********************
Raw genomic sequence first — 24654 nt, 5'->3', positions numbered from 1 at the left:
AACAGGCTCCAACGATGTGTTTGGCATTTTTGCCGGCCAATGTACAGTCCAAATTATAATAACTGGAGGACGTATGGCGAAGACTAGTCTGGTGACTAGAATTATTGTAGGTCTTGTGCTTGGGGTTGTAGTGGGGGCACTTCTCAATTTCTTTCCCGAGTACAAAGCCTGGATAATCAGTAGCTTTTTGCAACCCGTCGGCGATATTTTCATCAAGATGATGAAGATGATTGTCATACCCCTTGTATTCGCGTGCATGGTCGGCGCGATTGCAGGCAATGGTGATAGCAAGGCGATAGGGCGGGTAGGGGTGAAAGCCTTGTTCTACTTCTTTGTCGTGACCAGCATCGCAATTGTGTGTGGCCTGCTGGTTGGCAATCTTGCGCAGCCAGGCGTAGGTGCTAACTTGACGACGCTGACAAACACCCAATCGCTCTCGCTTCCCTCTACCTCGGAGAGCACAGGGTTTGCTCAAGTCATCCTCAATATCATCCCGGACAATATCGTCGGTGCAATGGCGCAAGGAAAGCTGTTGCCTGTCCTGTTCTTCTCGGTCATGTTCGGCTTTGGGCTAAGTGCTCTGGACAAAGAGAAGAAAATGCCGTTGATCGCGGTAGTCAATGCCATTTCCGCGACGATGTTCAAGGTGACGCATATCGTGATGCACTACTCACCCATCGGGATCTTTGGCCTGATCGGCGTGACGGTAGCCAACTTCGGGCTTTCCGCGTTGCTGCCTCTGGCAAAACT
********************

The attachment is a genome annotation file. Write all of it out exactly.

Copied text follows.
Raw genomic sequence first — 24654 nt, 5'->3', positions numbered from 1 at the left:
AACAGGCTCCAACGATGTGTTTGGCATTTTTGCCGGCCAATGTACAGTCCAAATTATAATAACTGGAGGACGTATGGCGAAGACTAGTCTGGTGACTAGAATTATTGTAGGTCTTGTGCTTGGGGTTGTAGTGGGGGCACTTCTCAATTTCTTTCCCGAGTACAAAGCCTGGATAATCAGTAGCTTTTTGCAACCCGTCGGCGATATTTTCATCAAGATGATGAAGATGATTGTCATACCCCTTGTATTCGCGTGCATGGTCGGCGCGATTGCAGGCAATGGTGATAGCAAGGCGATAGGGCGGGTAGGGGTGAAAGCCTTGTTCTACTTCTTTGTCGTGACCAGCATCGCAATTGTGTGTGGCCTGCTGGTTGGCAATCTTGCGCAGCCAGGCGTAGGTGCTAACTTGACGACGCTGACAAACACCCAATCGCTCTCGCTTCCCTCTACCTCGGAGAGCACAGGGTTTGCTCAAGTCATCCTCAATATCATCCCGGACAATATCGTCGGTGCAATGGCGCAAGGAAAGCTGTTGCCTGTCCTGTTCTTCTCGGTCATGTTCGGCTTTGGGCTAAGTGCTCTGGACAAAGAGAAGAAAATGCCGTTGATCGCGGTAGTCAATGCCATTTCCGCGACGATGTTCAAGGTGACGCATATCGTGATGCACTACTCACCCATCGGGATCTTTGGCCTGATCGGCGTGACGGTAGCCAACTTCGGGCTTTCCGCGTTGCTGCCTCTGGCAAAACT